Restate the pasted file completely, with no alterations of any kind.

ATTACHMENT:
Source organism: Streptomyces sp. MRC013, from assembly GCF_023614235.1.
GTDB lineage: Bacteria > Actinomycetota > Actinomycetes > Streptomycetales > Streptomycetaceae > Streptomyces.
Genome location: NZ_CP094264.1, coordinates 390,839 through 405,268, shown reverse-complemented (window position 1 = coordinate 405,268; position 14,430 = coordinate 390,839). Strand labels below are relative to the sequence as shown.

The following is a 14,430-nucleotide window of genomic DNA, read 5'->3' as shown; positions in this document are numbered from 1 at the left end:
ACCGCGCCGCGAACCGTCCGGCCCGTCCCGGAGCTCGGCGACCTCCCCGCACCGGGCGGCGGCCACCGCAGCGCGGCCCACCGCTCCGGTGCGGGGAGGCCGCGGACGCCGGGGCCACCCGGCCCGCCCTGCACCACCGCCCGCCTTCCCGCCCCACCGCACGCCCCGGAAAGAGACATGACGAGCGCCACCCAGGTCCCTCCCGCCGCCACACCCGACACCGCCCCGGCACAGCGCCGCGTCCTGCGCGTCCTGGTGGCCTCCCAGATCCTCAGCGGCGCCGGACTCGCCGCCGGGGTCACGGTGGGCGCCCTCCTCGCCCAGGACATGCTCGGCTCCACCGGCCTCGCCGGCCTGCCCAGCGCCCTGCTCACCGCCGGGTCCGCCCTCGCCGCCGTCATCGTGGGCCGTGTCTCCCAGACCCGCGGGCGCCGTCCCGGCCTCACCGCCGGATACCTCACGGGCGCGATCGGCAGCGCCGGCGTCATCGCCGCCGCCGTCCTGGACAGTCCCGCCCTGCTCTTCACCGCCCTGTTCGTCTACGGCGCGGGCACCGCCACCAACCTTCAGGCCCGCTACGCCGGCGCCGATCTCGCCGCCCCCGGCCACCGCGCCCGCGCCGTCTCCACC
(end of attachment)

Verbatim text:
Source organism: Streptomyces sp. MRC013, from assembly GCF_023614235.1.
GTDB lineage: Bacteria > Actinomycetota > Actinomycetes > Streptomycetales > Streptomycetaceae > Streptomyces.
Genome location: NZ_CP094264.1, coordinates 390,839 through 405,268, shown reverse-complemented (window position 1 = coordinate 405,268; position 14,430 = coordinate 390,839). Strand labels below are relative to the sequence as shown.

The following is a 14,430-nucleotide window of genomic DNA, read 5'->3' as shown; positions in this document are numbered from 1 at the left end:
ACCGCGCCGCGAACCGTCCGGCCCGTCCCGGAGCTCGGCGACCTCCCCGCACCGGGCGGCGGCCACCGCAGCGCGGCCCACCGCTCCGGTGCGGGGAGGCCGCGGACGCCGGGGCCACCCGGCCCGCCCTGCACCACCGCCCGCCTTCCCGCCCCACCGCACGCCCCGGAAAGAGACATGACGAGCGCCACCCAGGTCCCTCCCGCCGCCACACCCGACACCGCCCCGGCACAGCGCCGCGTCCTGCGCGTCCTGGTGGCCTCCCAGATCCTCAGCGGCGCCGGACTCGCCGCCGGGGTCACGGTGGGCGCCCTCCTCGCCCAGGACATGCTCGGCTCCACCGGCCTCGCCGGCCTGCCCAGCGCCCTGCTCACCGCCGGGTCCGCCCTCGCCGCCGTCATCGTGGGCCGTGTCTCCCAGACCCGCGGGCGCCGTCCCGGCCTCACCGCCGGATACCTCACGGGCGCGATCGGCAGCGCCGGCGTCATCGCCGCCGCCGTCCTGGACAGTCCCGCCCTGCTCTTCACCGCCCTGTTCGTCTACGGCGCGGGCACCGCCACCAACCTTCAGGCCCGCTACGCCGGCGCCGATCTCGCCGCCCCCGGCCACCGCGCCCGCGCCGTCTCCACC